Kingdom of Rust

Weekly Photo Challenge: Texture.  This last week I had an overnight stay in Dumfries & Galloway after a less than impressive performance at Colvend’s Open.  An evening amble along the coast helped put things in perspective.

Kippford overlooks Urr Water not far from where it flows into the Solway Firth.  The road through the village runs out at The Ark as it becomes single track access for the string of houses that hug the shore.  A few hundred yards along this track there is a series of art works created from driftwood and found objects. Down on the beach is this weathered installation which is all about texture – you know exactly how these surfaces feel without the need for touch:

Texture Texture

(click on the images to enlarge)

Sandy reflections

Weekly Photo Challenge: Reflections.  It had rained all day.  Thursday 20th March 2014 was miserable in Dumfries & Galloway and no more so on the coast where high winds made an afternoon on the golf course at Colvend even less inviting.  We holed up in the lodge for much of the day, reading, lazing about and watching a DVD – The Conjuring – not recommended.  Then late in the afternoon the sun sank below the clouds to the west and a wet world shone in reflected light:

Reflection Reflection Reflection Reflection

(click on the images to enlarge)

Sweetheart Abbey

The story is that the Lady Dervogilla of Galloway was so distraught at the death of her husband, John Balliol, that she had his heart embalmed and placed in an ivory casket which she carried everywhere.  There must have been practical difficulties with this extreme act of bereavement – this was 1268 when organ transportation methods were, at best, crude….anything to declare Madam?  Monty Python would have had a field day.

Nevertheless, much good was to come from this strange obsession.  The good Lady undertook many charitable acts in his memory which included the founding of the Cistercian Abbey of Dulce Cor in 1273. When she died in 1289, she was laid to rest in front of the abbey church’s high altar, clutching her husband’s heart – history does not record the state of his vital organ.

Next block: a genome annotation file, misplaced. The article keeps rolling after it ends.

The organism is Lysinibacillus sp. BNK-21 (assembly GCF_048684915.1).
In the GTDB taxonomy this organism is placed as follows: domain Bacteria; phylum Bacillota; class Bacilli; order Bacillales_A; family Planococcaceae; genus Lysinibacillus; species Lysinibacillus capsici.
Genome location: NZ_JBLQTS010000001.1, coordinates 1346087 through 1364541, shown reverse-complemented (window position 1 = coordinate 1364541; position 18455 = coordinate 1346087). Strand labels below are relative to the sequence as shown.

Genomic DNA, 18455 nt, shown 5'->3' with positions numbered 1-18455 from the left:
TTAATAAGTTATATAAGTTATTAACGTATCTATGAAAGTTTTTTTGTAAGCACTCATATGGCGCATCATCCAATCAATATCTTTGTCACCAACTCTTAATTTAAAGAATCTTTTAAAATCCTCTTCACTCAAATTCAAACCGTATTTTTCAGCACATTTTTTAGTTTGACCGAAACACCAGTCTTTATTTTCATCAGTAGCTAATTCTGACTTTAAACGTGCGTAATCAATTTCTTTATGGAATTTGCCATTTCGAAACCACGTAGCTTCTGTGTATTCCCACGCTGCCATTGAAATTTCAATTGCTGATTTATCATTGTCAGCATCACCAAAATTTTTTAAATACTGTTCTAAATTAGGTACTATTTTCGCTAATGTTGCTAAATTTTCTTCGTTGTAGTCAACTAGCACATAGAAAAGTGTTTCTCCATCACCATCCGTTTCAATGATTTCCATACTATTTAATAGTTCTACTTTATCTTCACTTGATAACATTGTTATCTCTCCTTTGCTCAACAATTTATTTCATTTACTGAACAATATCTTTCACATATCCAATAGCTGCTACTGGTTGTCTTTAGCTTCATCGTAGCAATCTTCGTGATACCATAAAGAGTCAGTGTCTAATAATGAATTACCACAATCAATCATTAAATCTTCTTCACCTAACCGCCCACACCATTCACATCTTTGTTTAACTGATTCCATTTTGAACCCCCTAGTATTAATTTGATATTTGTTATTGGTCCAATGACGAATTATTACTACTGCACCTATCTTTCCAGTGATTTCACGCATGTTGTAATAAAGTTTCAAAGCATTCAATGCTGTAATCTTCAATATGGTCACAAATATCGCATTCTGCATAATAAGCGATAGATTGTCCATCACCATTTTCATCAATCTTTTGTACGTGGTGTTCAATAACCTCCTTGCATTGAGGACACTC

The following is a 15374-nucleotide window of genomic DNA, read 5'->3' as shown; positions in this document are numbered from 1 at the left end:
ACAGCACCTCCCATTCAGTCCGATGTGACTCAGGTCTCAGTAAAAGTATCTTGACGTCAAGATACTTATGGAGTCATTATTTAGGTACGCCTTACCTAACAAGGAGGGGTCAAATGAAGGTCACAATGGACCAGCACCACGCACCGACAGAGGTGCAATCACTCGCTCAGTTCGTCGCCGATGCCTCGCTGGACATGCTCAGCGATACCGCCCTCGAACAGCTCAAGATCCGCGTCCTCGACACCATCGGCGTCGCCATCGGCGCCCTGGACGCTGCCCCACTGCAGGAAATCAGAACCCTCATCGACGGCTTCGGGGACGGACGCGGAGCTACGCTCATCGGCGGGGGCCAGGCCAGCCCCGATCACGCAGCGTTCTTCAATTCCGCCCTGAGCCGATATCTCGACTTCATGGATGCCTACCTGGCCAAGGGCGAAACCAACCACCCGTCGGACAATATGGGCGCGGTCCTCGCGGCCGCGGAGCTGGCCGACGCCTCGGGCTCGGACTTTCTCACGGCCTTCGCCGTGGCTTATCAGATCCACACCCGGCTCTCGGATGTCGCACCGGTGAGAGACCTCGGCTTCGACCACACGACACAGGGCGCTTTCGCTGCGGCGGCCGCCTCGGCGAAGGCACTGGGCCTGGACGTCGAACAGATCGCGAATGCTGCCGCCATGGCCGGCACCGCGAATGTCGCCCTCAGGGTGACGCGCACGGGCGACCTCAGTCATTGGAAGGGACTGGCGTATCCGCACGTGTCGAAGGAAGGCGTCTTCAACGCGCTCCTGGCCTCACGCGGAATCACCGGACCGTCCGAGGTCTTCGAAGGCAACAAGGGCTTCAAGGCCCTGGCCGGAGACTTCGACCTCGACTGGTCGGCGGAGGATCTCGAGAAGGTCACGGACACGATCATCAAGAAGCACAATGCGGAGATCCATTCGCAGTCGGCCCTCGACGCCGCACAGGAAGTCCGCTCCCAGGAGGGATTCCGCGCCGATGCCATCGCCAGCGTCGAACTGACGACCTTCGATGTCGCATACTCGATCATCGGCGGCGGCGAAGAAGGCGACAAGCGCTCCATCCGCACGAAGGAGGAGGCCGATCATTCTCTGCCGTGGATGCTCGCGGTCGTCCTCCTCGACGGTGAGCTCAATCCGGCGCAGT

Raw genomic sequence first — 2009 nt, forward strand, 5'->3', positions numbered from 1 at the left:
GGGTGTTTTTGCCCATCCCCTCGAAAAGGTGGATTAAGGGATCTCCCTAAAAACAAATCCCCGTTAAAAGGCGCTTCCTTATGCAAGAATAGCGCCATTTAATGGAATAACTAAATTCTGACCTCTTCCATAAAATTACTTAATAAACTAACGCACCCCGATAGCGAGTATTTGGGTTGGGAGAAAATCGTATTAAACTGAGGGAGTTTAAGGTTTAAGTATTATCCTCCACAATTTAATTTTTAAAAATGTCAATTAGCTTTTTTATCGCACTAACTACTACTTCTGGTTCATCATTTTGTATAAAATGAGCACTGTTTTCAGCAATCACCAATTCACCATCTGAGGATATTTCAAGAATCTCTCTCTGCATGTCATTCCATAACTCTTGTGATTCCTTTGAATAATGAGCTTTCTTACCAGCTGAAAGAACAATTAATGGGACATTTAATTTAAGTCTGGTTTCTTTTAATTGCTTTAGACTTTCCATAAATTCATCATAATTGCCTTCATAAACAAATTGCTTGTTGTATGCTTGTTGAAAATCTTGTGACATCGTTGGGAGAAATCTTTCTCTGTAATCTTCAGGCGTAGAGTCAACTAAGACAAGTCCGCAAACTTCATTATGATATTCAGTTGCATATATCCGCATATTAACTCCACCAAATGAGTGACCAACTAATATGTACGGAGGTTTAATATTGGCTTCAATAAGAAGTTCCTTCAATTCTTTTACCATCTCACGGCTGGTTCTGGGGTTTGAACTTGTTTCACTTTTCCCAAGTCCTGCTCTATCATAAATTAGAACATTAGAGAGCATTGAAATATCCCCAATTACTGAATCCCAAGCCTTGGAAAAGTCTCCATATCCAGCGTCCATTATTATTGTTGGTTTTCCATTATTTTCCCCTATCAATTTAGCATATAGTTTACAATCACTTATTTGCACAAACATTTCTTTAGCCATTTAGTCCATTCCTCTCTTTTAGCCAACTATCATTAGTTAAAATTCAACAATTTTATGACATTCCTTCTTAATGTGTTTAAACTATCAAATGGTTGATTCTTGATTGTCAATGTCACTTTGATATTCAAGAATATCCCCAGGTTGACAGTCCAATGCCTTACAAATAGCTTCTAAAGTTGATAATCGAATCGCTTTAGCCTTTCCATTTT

Anyone who had a heart……

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Rock pools at Rockcliffe

If you stare into a coal fire long enough it is possible to see other fiery worlds, huge chasms, the burning hearts of volcanoes, The Destruction of Sodom and Gomorrah (John Martin, 1852).  The same principle applies to rock pools, they are landscapes in miniature; stare long enough and there are great lakes, mountain ranges and inaccessible peaks.  As my Dad would say – “son, you are as daft as a brush:

Incidentally, John Martin was born in Haydon Bridge near Hexham, Northumberland, there is even a John Martin Trail which does nothing to explain his apocalyptic visions – it certainly was not the local climate.  Perhaps he stared into the fire too much.

Rock pools

Rock pools

The Secret Coast

This time last week we were staying in a wooden lodge on the fringes of Colvend Golf Course; there was even a hint of Spring in the air.  By the end of the week the climate had gone into sudden reverse such that we only escaped the snowy clutches of Dalbeattie by driving in close proximity to a snow plough; just a very lucky piece of timing.

We had hoped to follow in the footsteps of J.D. Riso and visit Threave but had arrived too soon in the season, the ferry to the Castle only starting from 1st April – we will simply have to go back.  Instead we spent most of our time walking the Secret Coast – a slogan which seems like a contradiction for a marketing campaign .  It is also unoriginal – Argyll further to the north claims exactly the same odd anonymity.  Secret or not, it is a beautiful place. This is Balcary Bay on the day when the weather was at its kindest:

Balcary BayOn the same afternoon we went deer stalking; well, I can dream.  Actually we came across this fine beast near the lower reaches of Loch Ken; he was penned but seemed content enough and so used to human company that he became quite inquisitive:




The next day winter returned with a vengeance – this was the lodge on the morning of our escape as the snow blew in on a bitter northeast wind, ironically from somewhere near here:

Cumstoun Lodge